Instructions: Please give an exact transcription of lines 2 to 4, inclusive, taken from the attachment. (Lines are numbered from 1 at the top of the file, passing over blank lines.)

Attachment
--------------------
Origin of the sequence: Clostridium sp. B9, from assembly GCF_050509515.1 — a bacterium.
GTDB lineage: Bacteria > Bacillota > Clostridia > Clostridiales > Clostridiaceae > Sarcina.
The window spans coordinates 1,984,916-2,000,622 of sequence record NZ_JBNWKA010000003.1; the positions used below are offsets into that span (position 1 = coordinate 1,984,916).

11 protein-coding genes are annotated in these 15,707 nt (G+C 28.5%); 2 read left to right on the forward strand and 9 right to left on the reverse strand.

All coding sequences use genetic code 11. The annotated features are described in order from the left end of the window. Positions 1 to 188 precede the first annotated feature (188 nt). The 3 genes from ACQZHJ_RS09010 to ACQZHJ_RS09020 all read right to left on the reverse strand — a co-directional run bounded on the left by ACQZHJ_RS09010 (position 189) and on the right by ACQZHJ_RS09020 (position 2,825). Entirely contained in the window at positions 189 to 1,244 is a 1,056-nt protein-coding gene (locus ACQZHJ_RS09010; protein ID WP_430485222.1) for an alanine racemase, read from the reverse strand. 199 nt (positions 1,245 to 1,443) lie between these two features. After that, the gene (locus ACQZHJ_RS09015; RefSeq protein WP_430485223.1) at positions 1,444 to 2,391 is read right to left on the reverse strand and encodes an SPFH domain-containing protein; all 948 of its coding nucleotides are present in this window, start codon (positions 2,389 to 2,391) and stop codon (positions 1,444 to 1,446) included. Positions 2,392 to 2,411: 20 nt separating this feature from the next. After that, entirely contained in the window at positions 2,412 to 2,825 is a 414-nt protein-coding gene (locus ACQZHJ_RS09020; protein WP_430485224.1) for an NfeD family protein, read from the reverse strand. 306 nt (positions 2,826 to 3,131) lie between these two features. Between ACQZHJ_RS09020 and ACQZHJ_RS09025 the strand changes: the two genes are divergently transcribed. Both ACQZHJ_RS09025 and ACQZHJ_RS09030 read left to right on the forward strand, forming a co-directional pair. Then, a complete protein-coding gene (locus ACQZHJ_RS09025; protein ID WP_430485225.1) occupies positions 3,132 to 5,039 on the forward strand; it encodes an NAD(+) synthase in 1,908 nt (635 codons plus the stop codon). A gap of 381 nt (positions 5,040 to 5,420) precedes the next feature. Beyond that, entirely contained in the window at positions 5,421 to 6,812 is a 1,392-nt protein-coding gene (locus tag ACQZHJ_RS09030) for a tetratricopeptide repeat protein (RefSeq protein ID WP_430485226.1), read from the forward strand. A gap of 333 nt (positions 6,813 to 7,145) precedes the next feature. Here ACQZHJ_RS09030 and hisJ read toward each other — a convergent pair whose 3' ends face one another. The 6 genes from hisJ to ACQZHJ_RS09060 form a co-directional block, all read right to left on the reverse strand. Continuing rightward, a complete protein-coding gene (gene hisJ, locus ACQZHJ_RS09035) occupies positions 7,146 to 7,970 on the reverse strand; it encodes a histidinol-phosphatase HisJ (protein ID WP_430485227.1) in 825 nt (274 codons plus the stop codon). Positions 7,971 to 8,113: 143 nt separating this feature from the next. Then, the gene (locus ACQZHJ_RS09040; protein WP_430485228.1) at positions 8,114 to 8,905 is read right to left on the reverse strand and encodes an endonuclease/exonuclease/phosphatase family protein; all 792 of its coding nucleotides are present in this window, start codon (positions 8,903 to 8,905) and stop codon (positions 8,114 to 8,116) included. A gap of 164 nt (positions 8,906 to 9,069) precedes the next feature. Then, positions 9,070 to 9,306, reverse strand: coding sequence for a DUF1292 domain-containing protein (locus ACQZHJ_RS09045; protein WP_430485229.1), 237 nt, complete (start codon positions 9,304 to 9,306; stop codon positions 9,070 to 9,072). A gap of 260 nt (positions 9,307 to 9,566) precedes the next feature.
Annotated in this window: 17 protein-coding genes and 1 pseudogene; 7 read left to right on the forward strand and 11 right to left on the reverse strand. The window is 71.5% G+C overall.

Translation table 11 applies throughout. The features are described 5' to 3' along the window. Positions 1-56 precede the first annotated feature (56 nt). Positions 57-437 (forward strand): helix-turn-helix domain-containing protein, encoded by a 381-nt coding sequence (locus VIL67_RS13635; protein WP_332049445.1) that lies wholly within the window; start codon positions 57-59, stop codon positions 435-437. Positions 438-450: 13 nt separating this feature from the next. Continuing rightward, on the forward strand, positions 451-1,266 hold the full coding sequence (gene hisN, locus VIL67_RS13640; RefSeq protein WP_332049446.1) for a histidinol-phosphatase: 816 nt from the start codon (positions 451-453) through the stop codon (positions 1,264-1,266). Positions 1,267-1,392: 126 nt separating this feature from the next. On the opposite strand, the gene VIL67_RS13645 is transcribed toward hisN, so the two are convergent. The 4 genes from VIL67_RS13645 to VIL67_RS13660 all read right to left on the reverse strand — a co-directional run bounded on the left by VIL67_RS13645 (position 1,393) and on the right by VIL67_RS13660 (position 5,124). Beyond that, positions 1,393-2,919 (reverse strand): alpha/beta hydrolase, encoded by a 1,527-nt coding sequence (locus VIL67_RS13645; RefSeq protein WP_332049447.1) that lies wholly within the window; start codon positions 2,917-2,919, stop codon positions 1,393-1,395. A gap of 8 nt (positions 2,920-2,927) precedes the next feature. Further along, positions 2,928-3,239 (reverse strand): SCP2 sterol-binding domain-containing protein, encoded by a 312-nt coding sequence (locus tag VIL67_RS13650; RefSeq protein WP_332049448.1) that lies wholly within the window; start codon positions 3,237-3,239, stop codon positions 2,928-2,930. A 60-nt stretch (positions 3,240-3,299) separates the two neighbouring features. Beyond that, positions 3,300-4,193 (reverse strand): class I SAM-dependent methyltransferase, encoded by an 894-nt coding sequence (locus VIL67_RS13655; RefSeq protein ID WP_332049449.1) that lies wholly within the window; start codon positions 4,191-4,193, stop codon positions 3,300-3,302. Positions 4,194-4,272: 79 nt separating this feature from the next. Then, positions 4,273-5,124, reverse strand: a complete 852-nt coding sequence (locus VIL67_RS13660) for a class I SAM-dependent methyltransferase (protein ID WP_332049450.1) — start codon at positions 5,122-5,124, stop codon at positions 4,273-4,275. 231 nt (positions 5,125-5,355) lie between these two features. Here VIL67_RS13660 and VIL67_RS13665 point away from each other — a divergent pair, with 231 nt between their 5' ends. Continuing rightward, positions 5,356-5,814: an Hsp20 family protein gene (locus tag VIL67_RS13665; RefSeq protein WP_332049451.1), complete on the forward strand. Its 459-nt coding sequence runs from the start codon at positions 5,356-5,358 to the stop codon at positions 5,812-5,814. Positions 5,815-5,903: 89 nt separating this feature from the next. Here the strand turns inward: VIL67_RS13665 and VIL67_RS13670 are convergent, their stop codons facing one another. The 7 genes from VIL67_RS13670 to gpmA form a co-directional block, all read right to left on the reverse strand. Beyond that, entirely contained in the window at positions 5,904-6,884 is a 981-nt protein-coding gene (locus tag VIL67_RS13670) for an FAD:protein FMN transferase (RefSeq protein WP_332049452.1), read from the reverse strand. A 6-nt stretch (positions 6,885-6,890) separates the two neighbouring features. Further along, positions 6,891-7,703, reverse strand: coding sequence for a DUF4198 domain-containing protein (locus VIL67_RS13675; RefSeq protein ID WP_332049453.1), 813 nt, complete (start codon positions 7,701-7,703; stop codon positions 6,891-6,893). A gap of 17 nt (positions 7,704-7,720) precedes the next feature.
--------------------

GTDB lineage: Bacteria > Bacillota > Clostridia > Clostridiales > Clostridiaceae > Sarcina.
The window spans coordinates 1,984,916-2,000,622 of sequence record NZ_JBNWKA010000003.1; the positions used below are offsets into that span (position 1 = coordinate 1,984,916).

11 protein-coding genes are annotated in these 15,707 nt (G+C 28.5%); 2 read left to right on the forward strand and 9 right to left on the reverse strand.